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Friday, May 29th, 2020Last Update: Wednesday, May 6th, 2020 02:21:47 PM

From the General Manager

By: Ron McWhirter

From the General Manager

Looks like there is well over a dime’s worth of difference between the two major parties, even in Oklahoma.

In 1968, George Wallace, the governor of Alabama, ran for the Presidency of the United States under the American Independent Party banner. As a third party candidate he opposed Republican Richard M. Nixon and Democrat Hubert H. Humphrey in the general election. He was previously a candidate for Democrat nomination for President twice. In the 1968 campaign, Wallace famously remarked, “There’s not a dime’s worth of difference between the Democrat and Republican parties.”

When I turned 18 in 1971, I registered to vote as a Democrat. Back in those days, most Oklahoma voters were registered as Democrats. It was a fact at the time that many races were decided in the Democrat primaries. Even if there was a Republican candidate in the General Election, they were unlikely to win.

Following the 1972 Presidential Election between President Nixon and the Democrat, George McGovern, I changed my registration to Republican. I determined there was in fact a difference between the Democrat and Republican parties. As Ronald Reagan, who had also switched parties would often say, “I did not leave the Democrat Party, they left me.”

By 1974 I was the lone Republican candidate in my legislative district. I would lose that race, as well as the next two. Eventually, a Republican would be elected to the seat.

Political historians and journalists may debate the veracity of Gov. Wallace’s statement in 1968. But, there is no doubt that during the past half-century, and certainly over the last decade, the two major parties have moved apart. This is exemplified by the vote for the Affordable Care Act (ObamaCare) during the previous Administration, and the recent vote to impeach President Donald Trump. Democrat and Republican members of Congress vote differently. Some may attribute this to just partisan politics, but it actually goes much deeper. There is a real philosophical difference between the two major parities.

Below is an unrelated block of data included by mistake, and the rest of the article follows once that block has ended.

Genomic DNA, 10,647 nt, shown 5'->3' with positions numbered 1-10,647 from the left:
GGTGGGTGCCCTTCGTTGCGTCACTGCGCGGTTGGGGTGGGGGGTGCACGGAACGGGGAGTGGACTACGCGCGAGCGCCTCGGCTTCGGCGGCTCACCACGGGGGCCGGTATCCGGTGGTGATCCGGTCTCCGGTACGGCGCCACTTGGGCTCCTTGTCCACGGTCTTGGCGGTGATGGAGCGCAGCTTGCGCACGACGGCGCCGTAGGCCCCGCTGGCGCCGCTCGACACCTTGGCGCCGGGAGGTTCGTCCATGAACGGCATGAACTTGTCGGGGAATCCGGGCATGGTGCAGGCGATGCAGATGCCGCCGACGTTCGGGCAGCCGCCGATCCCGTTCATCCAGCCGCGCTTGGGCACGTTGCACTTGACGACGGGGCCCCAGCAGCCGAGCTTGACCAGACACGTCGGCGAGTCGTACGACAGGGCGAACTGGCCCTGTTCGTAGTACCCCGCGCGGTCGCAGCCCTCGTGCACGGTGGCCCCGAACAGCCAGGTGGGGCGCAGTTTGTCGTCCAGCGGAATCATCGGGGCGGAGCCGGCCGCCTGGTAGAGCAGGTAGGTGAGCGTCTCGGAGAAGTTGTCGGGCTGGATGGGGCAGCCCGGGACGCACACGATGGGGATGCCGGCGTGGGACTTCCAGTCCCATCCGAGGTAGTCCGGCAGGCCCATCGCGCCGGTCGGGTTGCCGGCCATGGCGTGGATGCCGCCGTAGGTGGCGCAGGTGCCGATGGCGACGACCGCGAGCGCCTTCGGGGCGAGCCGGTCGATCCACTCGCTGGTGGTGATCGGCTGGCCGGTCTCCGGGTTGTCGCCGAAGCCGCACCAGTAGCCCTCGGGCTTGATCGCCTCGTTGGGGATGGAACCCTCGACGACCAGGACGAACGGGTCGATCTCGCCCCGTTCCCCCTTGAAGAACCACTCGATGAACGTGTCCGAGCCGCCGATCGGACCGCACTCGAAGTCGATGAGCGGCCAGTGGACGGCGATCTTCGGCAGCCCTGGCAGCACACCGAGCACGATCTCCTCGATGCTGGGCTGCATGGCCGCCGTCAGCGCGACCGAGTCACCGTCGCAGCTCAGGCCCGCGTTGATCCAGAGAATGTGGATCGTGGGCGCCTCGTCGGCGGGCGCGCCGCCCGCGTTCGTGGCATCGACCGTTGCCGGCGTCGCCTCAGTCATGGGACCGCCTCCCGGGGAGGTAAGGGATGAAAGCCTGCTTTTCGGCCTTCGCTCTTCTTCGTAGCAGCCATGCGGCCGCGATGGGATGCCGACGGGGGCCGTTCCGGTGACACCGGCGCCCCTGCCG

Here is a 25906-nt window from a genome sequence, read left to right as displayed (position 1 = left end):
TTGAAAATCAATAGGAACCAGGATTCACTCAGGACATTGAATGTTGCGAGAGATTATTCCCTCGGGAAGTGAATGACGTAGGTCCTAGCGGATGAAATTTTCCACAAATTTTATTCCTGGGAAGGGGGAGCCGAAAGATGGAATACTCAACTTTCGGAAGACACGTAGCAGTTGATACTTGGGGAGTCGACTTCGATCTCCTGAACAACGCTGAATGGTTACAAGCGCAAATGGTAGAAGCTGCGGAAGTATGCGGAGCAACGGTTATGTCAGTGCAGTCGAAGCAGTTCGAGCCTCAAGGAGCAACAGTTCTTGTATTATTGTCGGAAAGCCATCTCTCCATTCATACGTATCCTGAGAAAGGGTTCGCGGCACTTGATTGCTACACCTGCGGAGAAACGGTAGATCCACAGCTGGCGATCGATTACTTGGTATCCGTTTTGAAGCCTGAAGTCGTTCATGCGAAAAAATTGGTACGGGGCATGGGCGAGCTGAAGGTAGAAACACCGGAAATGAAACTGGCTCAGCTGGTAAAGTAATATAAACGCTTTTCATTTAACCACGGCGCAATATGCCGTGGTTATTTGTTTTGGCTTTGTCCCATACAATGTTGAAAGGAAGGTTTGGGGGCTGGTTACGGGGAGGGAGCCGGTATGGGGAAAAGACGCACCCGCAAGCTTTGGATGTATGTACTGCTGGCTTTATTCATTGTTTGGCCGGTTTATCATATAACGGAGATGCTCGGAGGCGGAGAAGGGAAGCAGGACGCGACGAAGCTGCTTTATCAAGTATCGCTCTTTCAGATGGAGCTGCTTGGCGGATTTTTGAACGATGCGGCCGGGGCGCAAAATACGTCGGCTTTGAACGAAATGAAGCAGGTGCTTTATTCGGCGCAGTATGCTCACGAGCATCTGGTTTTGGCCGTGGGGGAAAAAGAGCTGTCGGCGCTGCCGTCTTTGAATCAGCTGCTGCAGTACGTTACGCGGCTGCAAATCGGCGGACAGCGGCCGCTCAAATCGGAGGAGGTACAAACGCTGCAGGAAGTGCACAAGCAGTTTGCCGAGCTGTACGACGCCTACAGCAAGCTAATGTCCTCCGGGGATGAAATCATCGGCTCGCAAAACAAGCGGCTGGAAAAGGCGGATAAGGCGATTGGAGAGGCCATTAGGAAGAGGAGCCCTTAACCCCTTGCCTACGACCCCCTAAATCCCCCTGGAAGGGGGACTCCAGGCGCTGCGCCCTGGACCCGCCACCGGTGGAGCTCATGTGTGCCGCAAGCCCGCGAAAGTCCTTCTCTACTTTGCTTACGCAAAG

As the chasm between the Democratic Party and the Republican Party continued to widen, Oklahoma Democrats would claim that they were different from the national party. It would often be said that a Democrat here would be called a Republican in another state. However, that difference in philosophy (conservative versus liberal) can be seen in the Oklahoma Legislature.

Each year we publish the Oklahoma Conservative Index rating members of the Oklahoma Legislature based on their votes on ten significant bills which exemplify the conservative versus liberal philosophy. As reported in our Summer edition for the 2019 legislative session, the average Oklahoma Conservative Index score was 48% in House and 61% in the Senate. But, breaking out the scores by political party shows a vast difference between the Republicans and the Democrats in the Legislature. This analysis has not been previously reported in these pages.

The average score for the 78 Republicans in the Oklahoma House was 61 percent, while the 23 Democrats averaged only 4 percent. Two Republicans (Tom Gann of Inola and Jim Olsen of Roland) in the House scored a perfect 100 percent, and the lowest score for a Republican in the House was 23 percent (Carol Bush of Tulsa). The highest score among the Democrats in the House was 26 percent (Matt Meredith of Hulbert), while 12 of the 23 Democrats scored zero.

In the Oklahoma Senate, the average score of the 39 Republicans was 72 percent. Two Republicans (Mark Allen of Spiro and Nathan Dahm of Broken Arrow) scored a perfect 100 percent, and the lowest score for a Republican in the Senate was 50 percent (Ron Sharp of Shawnee). The average score for the 9 Democrats in the Senate was just 12 percent. The highest score for a Democrat was 43 percent (J.J. Dossett of Sperry), while 3 scored zero.

Looks like there is well over a dime’s worth of difference between the two major parties, even in Oklahoma.

Ron McWhirter is one of the founders of the Oklahoma Constitution newspaper and serves as the General Manager. He may be contacted at the newspaper email:

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